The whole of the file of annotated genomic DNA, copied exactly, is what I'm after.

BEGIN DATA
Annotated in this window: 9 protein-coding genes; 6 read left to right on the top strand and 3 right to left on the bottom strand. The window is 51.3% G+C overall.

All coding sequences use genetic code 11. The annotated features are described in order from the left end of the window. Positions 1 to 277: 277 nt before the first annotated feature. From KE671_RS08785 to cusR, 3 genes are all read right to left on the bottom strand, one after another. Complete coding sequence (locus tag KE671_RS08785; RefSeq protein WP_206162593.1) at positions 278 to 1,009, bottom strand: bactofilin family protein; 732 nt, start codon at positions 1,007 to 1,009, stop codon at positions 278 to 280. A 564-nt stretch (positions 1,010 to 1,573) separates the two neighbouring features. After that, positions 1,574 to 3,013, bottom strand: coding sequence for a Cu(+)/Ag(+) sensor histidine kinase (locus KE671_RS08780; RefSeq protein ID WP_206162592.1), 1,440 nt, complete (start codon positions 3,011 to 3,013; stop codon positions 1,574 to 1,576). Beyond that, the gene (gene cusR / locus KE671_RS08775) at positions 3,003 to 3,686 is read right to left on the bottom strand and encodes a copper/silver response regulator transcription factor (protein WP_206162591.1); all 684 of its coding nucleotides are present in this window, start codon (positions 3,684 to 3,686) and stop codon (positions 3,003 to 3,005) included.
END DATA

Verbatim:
Annotated in this window: 9 protein-coding genes; 6 read left to right on the top strand and 3 right to left on the bottom strand. The window is 51.3% G+C overall.

All coding sequences use genetic code 11. The annotated features are described in order from the left end of the window. Positions 1 to 277: 277 nt before the first annotated feature. From KE671_RS08785 to cusR, 3 genes are all read right to left on the bottom strand, one after another. Complete coding sequence (locus tag KE671_RS08785; RefSeq protein WP_206162593.1) at positions 278 to 1,009, bottom strand: bactofilin family protein; 732 nt, start codon at positions 1,007 to 1,009, stop codon at positions 278 to 280. A 564-nt stretch (positions 1,010 to 1,573) separates the two neighbouring features. After that, positions 1,574 to 3,013, bottom strand: coding sequence for a Cu(+)/Ag(+) sensor histidine kinase (locus KE671_RS08780; RefSeq protein ID WP_206162592.1), 1,440 nt, complete (start codon positions 3,011 to 3,013; stop codon positions 1,574 to 1,576). Beyond that, the gene (gene cusR / locus KE671_RS08775) at positions 3,003 to 3,686 is read right to left on the bottom strand and encodes a copper/silver response regulator transcription factor (protein WP_206162591.1); all 684 of its coding nucleotides are present in this window, start codon (positions 3,684 to 3,686) and stop codon (positions 3,003 to 3,005) included.